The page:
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Synapse Films is back with the fourth instalment of their 42nd Street Forever trailer collection. That means that exploitation fans have fifty-plus more trailers to enjoy in the comfort of their own homes, a perfect way to relive the 42nd Street heyday without all the rats, roaches, vagrants, vomit, and urine stains. Unless, of course, you happen to live in complete squalor with roommates that don’t pay rent, in which case you’ll only be lacking the neon marquee.

42nd Street Forever: Volume Four
Highlights this time around include It Came Without Warning (a precursor to The Predator with a decidedly smaller budget, but the same actor playing the alien hunter), Yor: The Hunter From the Future (which I remember my wonderful mother renting me when I was a little boy), Fulci’s The Psychic (which I reviewed as Seven Notes in Black), Tender Flesh (a strange looking thriller I need to see, aka Welcome to Arrow Beach), Let’s Scare Jessica to Death (one of many unnecessary remakes in development), The Werewolf vs. the Vampire Woman (which I reviewed as Werewolf Shadow), The Town That Dreaded Sundown (a deep dark slasher that still isn’t available on R1 DVD, I believe), Rituals (a Deliverance inspired thriller I reviewed here), The Jezebels (aka Switchblade Sister), and Moving Violation (a car chase classic staring History of Violence, Shoot ‘Em Up, The Fountain, and Watchman’s Stephen McHattie). Also look for early appearances from Michael Biehn, John Ritter, Dennis Quaid (again), and Mathew Modine.

42nd Street Forever: Volume Four
There’s another long stretch of really awful looking American comedies from the ‘70s and ‘80s on this disc, which aren’t only painful to watch, but don’t make sense to me in the context of the collection, considering they appear to have been mostly released by major studios. It’s a total joy to watch the horror, thriller, and crime trailers, for the most part, but these comedies (mostly sketch based) aren’t even watchable in short form. There’s also a series of bigger budget adventure and war films towards the end of the disc, which are all quite long, and seemingly out of place. Some of the films featured are pretty readily available, and pretty well known within fan circles, but based on the commentary track very few of these films are available in their longer form on DVD, which is quite a drag.

42nd Street Forever: Volume Four


There had, once again, obviously been some cleaning effort put forth here, but overall things are still pretty messy. Of course, I don’t know who’d want this any other way. The colours, details, contrast, and other image qualities vary greatly from trailer to trailer, as does the overall print damage. Some trailers are rife with artefacts, while others are just a bit grainy, though the end of each piece is usually the most overtly damaged. The whole thing is anamorphically enhanced, though the aspect ratio changes throughout.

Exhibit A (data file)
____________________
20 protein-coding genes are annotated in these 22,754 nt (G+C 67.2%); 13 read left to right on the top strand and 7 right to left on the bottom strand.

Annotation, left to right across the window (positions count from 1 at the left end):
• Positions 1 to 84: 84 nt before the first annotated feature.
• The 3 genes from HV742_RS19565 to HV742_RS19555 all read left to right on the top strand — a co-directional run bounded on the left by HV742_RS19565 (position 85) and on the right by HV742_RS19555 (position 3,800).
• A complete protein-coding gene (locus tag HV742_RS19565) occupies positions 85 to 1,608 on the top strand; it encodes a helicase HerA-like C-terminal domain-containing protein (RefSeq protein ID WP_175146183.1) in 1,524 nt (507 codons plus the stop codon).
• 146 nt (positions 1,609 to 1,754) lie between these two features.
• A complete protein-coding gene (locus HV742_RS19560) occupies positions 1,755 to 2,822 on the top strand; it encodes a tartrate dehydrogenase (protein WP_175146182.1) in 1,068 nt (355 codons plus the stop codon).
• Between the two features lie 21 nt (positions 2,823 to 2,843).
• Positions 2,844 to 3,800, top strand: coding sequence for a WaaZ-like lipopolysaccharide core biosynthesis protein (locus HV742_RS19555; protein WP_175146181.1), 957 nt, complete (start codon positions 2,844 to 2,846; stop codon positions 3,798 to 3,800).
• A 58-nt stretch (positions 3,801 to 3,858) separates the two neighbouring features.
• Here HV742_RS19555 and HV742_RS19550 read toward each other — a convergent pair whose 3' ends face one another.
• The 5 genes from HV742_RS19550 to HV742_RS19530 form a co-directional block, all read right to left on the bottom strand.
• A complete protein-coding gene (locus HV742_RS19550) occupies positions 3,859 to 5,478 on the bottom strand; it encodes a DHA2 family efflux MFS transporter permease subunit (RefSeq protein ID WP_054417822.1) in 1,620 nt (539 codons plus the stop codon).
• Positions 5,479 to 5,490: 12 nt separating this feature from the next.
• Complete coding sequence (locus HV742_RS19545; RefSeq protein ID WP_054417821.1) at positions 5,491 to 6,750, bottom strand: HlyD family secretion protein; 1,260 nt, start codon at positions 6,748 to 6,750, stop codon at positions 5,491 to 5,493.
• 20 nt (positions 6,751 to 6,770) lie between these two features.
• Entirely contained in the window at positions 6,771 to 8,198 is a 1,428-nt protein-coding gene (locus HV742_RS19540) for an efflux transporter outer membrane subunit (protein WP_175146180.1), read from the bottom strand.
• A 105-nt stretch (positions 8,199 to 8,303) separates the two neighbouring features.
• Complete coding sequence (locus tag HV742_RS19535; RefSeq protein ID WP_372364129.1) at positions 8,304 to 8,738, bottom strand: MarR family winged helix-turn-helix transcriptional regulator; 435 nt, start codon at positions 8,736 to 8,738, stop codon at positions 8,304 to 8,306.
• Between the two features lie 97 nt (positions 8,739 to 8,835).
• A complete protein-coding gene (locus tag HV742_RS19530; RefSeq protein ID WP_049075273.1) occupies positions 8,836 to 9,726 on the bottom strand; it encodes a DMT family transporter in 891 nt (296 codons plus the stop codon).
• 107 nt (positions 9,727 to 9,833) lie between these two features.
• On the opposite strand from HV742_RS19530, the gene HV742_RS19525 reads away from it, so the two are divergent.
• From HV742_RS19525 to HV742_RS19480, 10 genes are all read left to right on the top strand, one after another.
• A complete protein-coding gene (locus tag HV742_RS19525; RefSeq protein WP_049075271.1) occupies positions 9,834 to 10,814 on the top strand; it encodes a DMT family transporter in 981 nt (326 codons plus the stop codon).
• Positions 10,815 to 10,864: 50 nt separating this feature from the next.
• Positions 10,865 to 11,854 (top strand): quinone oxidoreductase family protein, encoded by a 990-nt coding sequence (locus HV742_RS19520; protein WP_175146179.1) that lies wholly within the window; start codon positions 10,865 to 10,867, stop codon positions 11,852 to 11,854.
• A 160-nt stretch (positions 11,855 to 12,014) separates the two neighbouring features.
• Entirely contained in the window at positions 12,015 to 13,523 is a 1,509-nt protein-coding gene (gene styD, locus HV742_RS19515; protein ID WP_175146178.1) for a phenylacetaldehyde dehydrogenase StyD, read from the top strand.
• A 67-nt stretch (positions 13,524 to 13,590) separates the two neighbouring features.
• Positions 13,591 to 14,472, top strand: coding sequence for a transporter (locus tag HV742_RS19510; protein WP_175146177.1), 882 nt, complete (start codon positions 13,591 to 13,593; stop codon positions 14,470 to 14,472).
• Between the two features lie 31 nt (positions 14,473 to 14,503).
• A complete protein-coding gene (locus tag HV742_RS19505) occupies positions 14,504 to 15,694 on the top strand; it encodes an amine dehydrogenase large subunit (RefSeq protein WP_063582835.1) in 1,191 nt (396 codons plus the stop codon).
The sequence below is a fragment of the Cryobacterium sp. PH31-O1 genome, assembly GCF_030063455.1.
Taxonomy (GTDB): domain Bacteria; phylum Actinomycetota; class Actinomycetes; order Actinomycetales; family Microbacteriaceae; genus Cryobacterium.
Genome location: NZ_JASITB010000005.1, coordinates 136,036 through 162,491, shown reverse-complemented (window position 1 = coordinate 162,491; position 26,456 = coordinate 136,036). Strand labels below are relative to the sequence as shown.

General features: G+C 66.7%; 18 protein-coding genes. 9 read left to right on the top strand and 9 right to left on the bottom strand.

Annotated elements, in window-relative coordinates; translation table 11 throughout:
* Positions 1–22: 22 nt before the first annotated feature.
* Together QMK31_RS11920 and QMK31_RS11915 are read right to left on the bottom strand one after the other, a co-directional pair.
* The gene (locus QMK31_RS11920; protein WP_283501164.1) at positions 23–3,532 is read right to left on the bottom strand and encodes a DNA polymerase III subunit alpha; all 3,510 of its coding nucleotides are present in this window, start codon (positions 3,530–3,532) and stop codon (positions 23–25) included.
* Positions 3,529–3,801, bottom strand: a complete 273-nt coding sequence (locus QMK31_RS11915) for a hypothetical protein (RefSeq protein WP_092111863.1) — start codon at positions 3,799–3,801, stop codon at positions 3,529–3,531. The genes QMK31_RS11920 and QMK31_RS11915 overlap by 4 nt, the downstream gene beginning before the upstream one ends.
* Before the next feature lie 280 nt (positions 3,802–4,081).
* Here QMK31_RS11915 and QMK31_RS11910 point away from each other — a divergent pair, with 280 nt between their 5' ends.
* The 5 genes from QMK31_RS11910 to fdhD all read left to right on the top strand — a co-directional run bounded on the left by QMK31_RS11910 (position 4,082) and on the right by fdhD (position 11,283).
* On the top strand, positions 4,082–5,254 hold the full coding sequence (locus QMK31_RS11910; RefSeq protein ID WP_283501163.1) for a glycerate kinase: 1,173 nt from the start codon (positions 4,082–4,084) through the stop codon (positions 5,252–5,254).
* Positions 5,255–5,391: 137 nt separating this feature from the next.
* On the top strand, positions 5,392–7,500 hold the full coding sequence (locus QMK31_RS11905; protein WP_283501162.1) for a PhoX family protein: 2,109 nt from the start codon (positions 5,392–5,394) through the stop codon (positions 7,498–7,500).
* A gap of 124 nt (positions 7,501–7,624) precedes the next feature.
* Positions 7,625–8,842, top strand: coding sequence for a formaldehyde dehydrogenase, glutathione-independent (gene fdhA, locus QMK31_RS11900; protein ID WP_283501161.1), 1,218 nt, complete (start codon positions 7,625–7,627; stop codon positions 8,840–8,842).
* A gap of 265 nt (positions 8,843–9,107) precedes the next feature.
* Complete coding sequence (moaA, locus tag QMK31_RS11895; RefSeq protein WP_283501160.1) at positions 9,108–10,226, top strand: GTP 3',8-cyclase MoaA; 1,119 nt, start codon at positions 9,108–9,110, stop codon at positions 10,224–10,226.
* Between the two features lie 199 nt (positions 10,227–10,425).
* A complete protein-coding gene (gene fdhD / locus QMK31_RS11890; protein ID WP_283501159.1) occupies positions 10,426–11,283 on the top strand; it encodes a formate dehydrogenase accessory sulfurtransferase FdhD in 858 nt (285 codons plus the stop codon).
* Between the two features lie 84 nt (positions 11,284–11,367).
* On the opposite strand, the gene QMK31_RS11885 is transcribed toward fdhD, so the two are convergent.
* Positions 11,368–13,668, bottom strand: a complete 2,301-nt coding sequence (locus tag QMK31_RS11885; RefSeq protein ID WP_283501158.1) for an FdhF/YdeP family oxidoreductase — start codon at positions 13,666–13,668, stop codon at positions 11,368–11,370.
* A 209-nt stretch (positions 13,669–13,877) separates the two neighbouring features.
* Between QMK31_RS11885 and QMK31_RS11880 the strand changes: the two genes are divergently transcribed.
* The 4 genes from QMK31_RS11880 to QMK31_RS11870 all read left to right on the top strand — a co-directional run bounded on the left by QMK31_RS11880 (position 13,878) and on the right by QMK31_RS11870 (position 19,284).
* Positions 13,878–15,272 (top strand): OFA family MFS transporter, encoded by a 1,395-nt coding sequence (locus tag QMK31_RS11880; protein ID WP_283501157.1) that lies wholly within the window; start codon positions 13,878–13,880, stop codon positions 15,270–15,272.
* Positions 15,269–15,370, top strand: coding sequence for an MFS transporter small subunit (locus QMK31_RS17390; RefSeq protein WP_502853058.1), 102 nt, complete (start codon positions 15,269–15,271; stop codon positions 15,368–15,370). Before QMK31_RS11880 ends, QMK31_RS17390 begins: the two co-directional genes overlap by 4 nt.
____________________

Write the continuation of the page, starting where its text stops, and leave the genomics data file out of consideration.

And again, there isn’t much to say about this collection’s audio abilities, other than they are accurate, and efficient(?). The mix is plain old mono, but you’ll get no complaints from me on that account. There are plenty of pops and crackles throughout, and other distortion isn’t out of the question, but the overall quality is plenty clear. Not once did I misunderstand an actor’s stiff one liner, an announcer’s guttural growl, or lose the impact of a drippy gore effect.

42nd Street Forever: Volume Four


As is the norm for these collections extras start with a fantastic audio commentary from Fangoria managing editor Michael Gingold, film historian Chris Poggiali, and AV Maniacs (formally DVD Maniacs) editor Edwin Samuelson. Our trio of exploitation experts once again move rapidly through every single trailer, displaying expert knowledge on the history, studio, and cast and crew of almost every film (there actually isn’t a single film they don’t know anything about, but a few they’re a little unclear on). The information overload hits a fever pitch about an hour in when someone (it’s hard to tell them apart, but I think it was Gingold) mentions that scenes from the obscure Roger Corman car chase movie Moving Violations found their way into driving school film strips. Another very impressive showing fellahs.

Our other extra is a collection of TV spots, some for films featured in the trailer collection, but mostly for films featured on other 42nd Street Forever collections.

42nd Street Forever: Volume Four


Synapse keeps the hits coming. I watched collection four during one of my low-key house parties, and it went over pretty well. If your friends enjoy out of context violence, action, gore, and nudity, all set to a very dated soundtrack, than I advise getting your hands on one of these collections for your next party. My complaints are generally the same that they were last time, the quality varies, and at one hundred and nine minutes it’s hard to maintain interest. I’d still prefer genre specific releases, as the horror trailers entertain me the most, but I understand the mixed genre approach.